Usman “Oz” Azam
Usman “Oz” Azam, MD, CEO at Empyrean Neuroscience.

Empyrean Neuroscience, Inc., a genetic engineering company dedicated to developing neuroactive compounds to treat neuropsychiatric and neurologic disorders, has launched with a $22 million Series A financing.

Based in New York City and Cambridge, U.K., the company’s genetic engineering platform is advancing a pipeline of neuroactive compounds targeting disorders of the central nervous system (CNS). Veteran biotech executives Usman “Oz” Azam, MD, leads the company as CEO, along with Fred Grossman, DO, FAPA, who is Chief Medical Officer.

Spring awakening

In this new venture, Azam, a genetic engineering expert best known for his work with Carl June, MD, of the University of Pennsylvania on CAR T-cells, has teamed up with CNS-targeted small molecule expert Grossman to tackle what they think is a clear unmet medical need in psychiatry, starting with Major Depressive Disorder (MDD).

“The best treatment available in psychiatry over the past 50 years is less than 50% effective,” said Grossman.

Fred Grossman
Fred Grossman, DO, FAPA, Chief Medical Officer at Empyrean Neuroscience.

Empyrean Neuroscience is developing a new class of therapeutics that the company is calling mycogenomic and phytogenomic molecules. Home to both plant biologists and genetic engineers, the newly launched company is developing homegrown technology without licensing out academic IP for plants and fungi to create novel therapeutics.

“The whole premise is applying genetic engineering technology that we use in oncology and T-cell engineering to species of fungi and plants for creating a whole new class of therapies,” Azam told GEN Edge. “We don’t know anybody else doing this with the focus on neuropsychiatry and neurology.”

And while there are certainly companies who are extracting neuroactive compounds like psilocybin from fungi, Empyrean is planning on giving the entire mushroom because this approach takes advantage of other native compounds, such as alkaloids, for an entourage effect. “There’s a big difference in giving the entire mushroom versus just the synthetic psilocybin,” said Grossman. “The entourage effect is an effect that has been seen in animal studies and implied in humans that may allow for these alkaloids to enhance the clinical effect that we would expect from psilocybin. We’ve never seen this in psychiatry, and that’s why everyone is leaning in.”

Good manufacturing practices for genetically modified fungi and plants

Empyrean Neuroscience’s platform has a foundation of genomics/bioinformatics and proprietary genetic engineering IP for plants and fungi. The newly launched company is applying its genetic engineering technology via vector- and CRISPR-based approaches to create plants with small molecules that either upregulate, downregulate, or silence genes like oncology.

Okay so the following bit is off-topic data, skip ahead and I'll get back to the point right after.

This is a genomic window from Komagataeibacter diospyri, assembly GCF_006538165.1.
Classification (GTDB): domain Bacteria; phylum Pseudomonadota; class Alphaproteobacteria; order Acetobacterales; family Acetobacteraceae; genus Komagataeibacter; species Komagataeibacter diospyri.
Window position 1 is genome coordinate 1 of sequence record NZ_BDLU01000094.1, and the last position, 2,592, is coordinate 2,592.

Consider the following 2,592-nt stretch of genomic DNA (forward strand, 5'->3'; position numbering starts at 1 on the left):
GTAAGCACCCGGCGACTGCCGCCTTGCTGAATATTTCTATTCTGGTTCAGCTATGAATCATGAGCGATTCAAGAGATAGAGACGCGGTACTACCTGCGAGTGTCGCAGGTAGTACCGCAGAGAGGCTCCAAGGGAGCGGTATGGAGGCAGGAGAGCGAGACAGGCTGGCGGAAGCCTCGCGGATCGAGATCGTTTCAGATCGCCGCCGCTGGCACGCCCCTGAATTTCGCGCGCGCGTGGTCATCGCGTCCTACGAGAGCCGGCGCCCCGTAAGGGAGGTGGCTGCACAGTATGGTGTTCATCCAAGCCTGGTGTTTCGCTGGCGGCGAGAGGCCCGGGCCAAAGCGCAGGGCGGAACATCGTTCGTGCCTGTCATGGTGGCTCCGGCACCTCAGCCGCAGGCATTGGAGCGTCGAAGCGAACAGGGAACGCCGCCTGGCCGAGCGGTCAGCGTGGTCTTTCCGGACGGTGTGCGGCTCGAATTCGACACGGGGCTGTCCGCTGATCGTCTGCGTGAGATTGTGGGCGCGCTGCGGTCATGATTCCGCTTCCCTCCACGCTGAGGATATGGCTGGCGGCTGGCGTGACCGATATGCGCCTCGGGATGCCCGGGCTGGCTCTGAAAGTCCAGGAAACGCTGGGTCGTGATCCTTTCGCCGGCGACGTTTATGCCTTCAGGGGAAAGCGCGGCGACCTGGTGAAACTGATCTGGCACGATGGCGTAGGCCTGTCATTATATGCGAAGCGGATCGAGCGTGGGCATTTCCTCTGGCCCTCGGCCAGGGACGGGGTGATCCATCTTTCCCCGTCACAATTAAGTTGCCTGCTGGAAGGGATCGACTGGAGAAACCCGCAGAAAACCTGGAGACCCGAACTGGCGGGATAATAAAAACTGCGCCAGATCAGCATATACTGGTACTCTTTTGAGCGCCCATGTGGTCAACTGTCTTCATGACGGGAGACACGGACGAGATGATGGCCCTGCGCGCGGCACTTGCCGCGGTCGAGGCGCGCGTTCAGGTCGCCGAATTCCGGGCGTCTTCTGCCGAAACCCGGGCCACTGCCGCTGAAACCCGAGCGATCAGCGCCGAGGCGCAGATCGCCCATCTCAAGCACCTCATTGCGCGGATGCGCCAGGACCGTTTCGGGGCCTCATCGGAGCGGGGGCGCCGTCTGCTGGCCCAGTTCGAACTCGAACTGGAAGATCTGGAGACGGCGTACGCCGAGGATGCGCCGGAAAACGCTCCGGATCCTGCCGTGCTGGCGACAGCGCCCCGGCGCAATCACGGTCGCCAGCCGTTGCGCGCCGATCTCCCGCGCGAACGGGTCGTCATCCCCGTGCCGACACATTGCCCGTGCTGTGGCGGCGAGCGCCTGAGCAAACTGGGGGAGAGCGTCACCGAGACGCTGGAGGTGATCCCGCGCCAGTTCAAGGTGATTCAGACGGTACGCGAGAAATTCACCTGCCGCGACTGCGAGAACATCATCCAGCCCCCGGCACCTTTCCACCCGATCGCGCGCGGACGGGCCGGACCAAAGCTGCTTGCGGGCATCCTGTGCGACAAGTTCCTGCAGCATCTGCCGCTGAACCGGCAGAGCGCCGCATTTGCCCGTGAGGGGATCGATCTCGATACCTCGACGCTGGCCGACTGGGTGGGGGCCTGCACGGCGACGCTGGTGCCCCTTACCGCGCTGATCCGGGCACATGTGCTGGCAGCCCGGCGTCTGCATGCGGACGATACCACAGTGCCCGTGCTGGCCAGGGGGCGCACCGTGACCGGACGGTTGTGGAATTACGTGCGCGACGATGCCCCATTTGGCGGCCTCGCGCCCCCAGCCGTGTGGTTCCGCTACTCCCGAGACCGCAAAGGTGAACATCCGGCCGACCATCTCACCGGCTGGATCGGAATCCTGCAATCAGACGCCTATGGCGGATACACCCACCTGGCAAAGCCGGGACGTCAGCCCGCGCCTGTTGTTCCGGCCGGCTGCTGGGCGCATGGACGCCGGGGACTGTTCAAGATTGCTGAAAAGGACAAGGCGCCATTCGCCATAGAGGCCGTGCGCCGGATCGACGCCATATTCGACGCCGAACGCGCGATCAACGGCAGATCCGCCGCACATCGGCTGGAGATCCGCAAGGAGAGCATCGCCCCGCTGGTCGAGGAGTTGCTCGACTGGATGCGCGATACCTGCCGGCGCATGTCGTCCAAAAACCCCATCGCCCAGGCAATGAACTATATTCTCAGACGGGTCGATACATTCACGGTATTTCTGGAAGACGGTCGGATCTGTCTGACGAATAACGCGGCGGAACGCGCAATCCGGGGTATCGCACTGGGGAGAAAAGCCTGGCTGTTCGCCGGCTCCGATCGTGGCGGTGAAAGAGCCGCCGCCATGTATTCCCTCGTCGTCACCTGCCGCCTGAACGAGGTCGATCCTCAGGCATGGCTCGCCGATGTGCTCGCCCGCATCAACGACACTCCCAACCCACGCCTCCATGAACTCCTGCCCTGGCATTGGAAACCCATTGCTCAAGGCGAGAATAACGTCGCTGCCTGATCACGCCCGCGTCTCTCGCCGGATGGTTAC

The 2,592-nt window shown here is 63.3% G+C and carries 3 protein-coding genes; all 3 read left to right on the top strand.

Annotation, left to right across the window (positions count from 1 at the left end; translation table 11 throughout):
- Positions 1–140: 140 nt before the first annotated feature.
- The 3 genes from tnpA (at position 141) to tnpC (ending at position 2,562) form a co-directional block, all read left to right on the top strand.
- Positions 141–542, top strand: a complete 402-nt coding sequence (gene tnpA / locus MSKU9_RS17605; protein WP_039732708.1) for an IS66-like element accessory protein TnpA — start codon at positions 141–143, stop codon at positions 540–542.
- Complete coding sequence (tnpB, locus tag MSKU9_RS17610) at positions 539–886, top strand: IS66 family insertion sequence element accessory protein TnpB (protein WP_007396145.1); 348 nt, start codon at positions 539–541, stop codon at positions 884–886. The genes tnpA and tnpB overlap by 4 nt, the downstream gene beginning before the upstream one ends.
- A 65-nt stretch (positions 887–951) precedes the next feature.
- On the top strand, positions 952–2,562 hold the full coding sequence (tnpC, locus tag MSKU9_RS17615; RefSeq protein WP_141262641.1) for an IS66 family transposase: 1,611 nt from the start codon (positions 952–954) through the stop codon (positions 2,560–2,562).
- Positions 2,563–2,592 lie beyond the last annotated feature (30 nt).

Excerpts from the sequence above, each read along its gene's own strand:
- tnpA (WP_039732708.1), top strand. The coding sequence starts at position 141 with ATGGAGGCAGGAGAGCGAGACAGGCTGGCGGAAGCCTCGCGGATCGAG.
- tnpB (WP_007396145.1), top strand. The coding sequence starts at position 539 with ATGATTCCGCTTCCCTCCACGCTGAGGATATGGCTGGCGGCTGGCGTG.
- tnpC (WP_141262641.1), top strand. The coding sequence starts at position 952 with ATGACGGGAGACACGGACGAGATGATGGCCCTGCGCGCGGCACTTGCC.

“This platform is so exciting because you can apply genetic engineering and create concentrations of effective neuroactive molecules in plants and fungi that have never been seen before,” Grossman told GEN Edge.

Empyrean is then taking the genetically modifying species and producing a stable lineage of plants and fungi that produce consistent therapeutic molecules of interest. “We’re technically transferring that benchtop process into a GMP (good manufacturing practices) facility,” said Azam. “We’re using bioreactors with trays of genetically modified species growing to very specific regimes and times to harvest, grind, cryopreserve, analyze, and encapsulate the contents after doing the appropriate GMP analytics to provide the patient with an encapsulated product just like you will an antibiotic or any other encapsulated product.”

“I think the magical pieces that fusion of genetic engineering and cutting edge science to application neuroscience field, but once you’ve created the small molecule, it’s then straightforward drug development,” said Azam. “Once you’ve produced and understood how to GMP-scale it, the paradigm is a small molecule development program. That’s the exciting piece because that allows us to be very fast toward a clinic. We’re scaling that lead program into the clinic by the end of next year with our first IND, for which you need a GMP-validated process.”

Flying high

Azam and Grossman said that Empyrean has successfully met with the FDA regarding their lead medicine—the world’s first genetically whole-engineered mushroom product for MDD. “They’ve agreed to our plans moving forward for our clinical study, and we’ll be in the clinic in a little over a year or so,” said Grossman.

“We are taking the same approach we would for any small molecule and applying it to this pipeline, hence the preclinical studies, the pre-IND studies, and the discussions with the FDA,” said Grossman. “There’s nothing magical about what we’re doing, but we’re doing it in a clear scientific way. What’s very important is that we legitimize true drug development in this field for people.”

Grossman insists that this work is not merely theoretical as the company already has pharmacokinetic, toxicology, and cell biology studies to see if and how these compounds work to create or enhance the connections in various brain areas safely. And Empyrean Neuroscience has its eyes set on getting to clinical studies on efficacy as soon as possible.

“One of the agreements we have with the FDA is bypassing Phase I,” Grossman said. “Our study will move right into Phase II, and it’ll be a controlled study with multiple arms that can be a pivotal study as we move into Phase III.”